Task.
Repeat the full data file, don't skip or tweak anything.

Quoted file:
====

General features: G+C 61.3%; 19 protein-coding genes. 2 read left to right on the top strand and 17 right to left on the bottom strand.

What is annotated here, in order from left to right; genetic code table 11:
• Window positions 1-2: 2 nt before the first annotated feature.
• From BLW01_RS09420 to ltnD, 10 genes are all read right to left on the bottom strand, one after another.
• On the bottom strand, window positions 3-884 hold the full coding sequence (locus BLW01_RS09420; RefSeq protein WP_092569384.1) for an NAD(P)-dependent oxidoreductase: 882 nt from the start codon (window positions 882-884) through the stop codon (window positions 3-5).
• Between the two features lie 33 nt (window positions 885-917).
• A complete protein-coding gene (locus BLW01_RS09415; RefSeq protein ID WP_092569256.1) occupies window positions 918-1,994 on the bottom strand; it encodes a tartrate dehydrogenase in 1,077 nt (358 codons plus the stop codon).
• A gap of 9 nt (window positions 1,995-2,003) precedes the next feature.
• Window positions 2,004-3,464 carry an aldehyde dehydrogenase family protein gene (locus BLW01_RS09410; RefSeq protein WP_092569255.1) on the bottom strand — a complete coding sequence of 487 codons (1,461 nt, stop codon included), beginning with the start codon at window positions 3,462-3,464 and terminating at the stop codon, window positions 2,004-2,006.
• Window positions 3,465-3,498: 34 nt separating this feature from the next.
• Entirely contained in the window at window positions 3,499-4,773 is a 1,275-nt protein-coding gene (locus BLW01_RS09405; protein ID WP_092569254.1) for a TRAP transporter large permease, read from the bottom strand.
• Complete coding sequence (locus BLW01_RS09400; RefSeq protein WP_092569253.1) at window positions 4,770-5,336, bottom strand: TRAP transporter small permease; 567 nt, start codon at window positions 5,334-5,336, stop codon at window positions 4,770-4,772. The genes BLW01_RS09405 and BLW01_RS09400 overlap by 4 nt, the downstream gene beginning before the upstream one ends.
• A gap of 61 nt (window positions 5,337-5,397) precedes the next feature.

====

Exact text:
General features: G+C 61.3%; 19 protein-coding genes. 2 read left to right on the top strand and 17 right to left on the bottom strand.

What is annotated here, in order from left to right; genetic code table 11:
• Window positions 1-2: 2 nt before the first annotated feature.
• From BLW01_RS09420 to ltnD, 10 genes are all read right to left on the bottom strand, one after another.
• On the bottom strand, window positions 3-884 hold the full coding sequence (locus BLW01_RS09420; RefSeq protein WP_092569384.1) for an NAD(P)-dependent oxidoreductase: 882 nt from the start codon (window positions 882-884) through the stop codon (window positions 3-5).
• Between the two features lie 33 nt (window positions 885-917).
• A complete protein-coding gene (locus BLW01_RS09415; RefSeq protein ID WP_092569256.1) occupies window positions 918-1,994 on the bottom strand; it encodes a tartrate dehydrogenase in 1,077 nt (358 codons plus the stop codon).
• A gap of 9 nt (window positions 1,995-2,003) precedes the next feature.
• Window positions 2,004-3,464 carry an aldehyde dehydrogenase family protein gene (locus BLW01_RS09410; RefSeq protein WP_092569255.1) on the bottom strand — a complete coding sequence of 487 codons (1,461 nt, stop codon included), beginning with the start codon at window positions 3,462-3,464 and terminating at the stop codon, window positions 2,004-2,006.
• Window positions 3,465-3,498: 34 nt separating this feature from the next.
• Entirely contained in the window at window positions 3,499-4,773 is a 1,275-nt protein-coding gene (locus BLW01_RS09405; protein ID WP_092569254.1) for a TRAP transporter large permease, read from the bottom strand.
• Complete coding sequence (locus BLW01_RS09400; RefSeq protein WP_092569253.1) at window positions 4,770-5,336, bottom strand: TRAP transporter small permease; 567 nt, start codon at window positions 5,334-5,336, stop codon at window positions 4,770-4,772. The genes BLW01_RS09405 and BLW01_RS09400 overlap by 4 nt, the downstream gene beginning before the upstream one ends.
• A gap of 61 nt (window positions 5,337-5,397) precedes the next feature.